While there may not be a safety drafted on Day 1, early Day 2 should be a hotbed of talent at the position. But just because your favorite team needs a safety, that doesn’t mean you should just take the top one on the PFF Big Board. Scheme and role are paramount at the position, and these superlatives should give a better idea of exactly which guys fit which roles.
Best Single-High: Ashtyn Davis, Cal
Honorable Mention: Kenny Robinson Jr., XFL & Antoine Winfield Jr., Minnesota
A former track standout, Davis can cover more ground on the back-end than any safety in this class. We’ve seen him make plays on the ball all the way to the sideline from a middle of the field assignment. That’s precisely what you want from a single-high safety.
Best Box Safety: Kyle Dugger, Lenoir-Rhyne
Honorable Mention: Xavier McKinney, Alabama & Geno Stone, Iowa
Don’t be surprised if Dugger is considered a linebacker by a number of teams with how explosive he is around the line of scrimmage. I wouldn’t put it past the 217-pounder to get it done. He attacks blocks and ball carriers with a ferocity that’s unmatched at the position in the draft class.
Most Versatile: Xavier McKinney, Alabama
Honorable Mention: Grant Delpit, LSU & Terrell Burgess, Utah
While everyone has hyped Isaiah Simmons’ versatility, McKinney quietly played almost an identical role for Alabama last season. He had over 200 snaps lined up deep, in the box and in the slot. And he graded out exceptionally across all of them.
Best Tackler: K’Von Wallace, Clemson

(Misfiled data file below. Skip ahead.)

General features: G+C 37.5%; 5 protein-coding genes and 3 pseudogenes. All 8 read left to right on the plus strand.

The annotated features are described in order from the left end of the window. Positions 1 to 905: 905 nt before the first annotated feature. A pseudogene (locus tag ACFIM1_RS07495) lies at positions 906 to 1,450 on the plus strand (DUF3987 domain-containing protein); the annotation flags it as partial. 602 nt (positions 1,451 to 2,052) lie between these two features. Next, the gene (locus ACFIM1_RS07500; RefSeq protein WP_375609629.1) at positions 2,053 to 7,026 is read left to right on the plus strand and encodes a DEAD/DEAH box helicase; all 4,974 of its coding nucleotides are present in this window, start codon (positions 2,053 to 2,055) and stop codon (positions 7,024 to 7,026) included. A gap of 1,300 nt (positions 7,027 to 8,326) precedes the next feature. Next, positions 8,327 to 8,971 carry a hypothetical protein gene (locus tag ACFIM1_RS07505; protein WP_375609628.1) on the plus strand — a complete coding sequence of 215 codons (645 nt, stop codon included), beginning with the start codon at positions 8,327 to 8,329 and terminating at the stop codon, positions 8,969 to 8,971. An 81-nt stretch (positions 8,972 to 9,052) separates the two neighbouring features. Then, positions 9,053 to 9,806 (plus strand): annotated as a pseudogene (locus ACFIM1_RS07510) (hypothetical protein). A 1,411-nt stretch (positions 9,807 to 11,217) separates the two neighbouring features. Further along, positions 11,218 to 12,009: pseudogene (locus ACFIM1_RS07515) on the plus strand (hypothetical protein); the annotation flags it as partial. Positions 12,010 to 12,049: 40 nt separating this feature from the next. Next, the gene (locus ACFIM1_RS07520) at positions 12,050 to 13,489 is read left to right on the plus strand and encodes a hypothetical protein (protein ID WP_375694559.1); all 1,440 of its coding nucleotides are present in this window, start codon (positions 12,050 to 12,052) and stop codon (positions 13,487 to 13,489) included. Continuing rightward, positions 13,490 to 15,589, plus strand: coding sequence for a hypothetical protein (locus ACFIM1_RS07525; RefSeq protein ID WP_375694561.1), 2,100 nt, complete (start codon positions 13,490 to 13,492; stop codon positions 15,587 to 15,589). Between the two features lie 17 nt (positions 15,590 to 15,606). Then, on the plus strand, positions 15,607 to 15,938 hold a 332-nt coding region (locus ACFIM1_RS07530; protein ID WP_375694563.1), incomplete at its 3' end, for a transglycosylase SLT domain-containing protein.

Honorable Mention: Antoine Brooks Jr. & Jeremiah Dinson, Auburn
Between Wallace’s size (5-foot-11, 206 pounds) and tackling ability, he’ll be coveted in a nickel/dime backer role by a number of teams. In three seasons as a starter for Clemson, Wallace never earned lower than an 80.3 tackling grade. This past season he only missed six of 83 his attempts
Grading Doesn’t Match Hype: Grant Delpit, LSU
Honorable Mention: Jeremy Chinn, Southern Illinois & Brandon Jones, Texas
There’s one obvious, glaring reason for Delpit’s poor grade: tackling. He missed over a quarter of his attempts this past season for a 44.5 tackling grade. In three seasons as a starter, Delpit’s highest tackling grade was 60.9. That has to change.
Sleeper: Kenny Robinson Jr., XFL/West Virginia
Honorable Mention: L’Jarius Sneed, LA Tech & Levonta Taylor, Florida State
Robinson is the forgotten man in this class after he left West Virginia and eschewed his junior season for a jaunt in the XFL. In only four games there, Robinson picked off two passes as primarily a deep safety. He’s been a playmaker at every stop in his journey.
Most Fun to Watch: Geno Stone, Iowa
Honorable Mention: Kyle Dugger, Lenoir-Rhyne & Antoine Winfield, Minnesota
Stone plays far faster than any testing numbers. The way he sees the game is just different and can’t be coached. That’s why he earned playing time as a true freshman at Iowa and has the highest coverage grade of any safety over the past two seasons.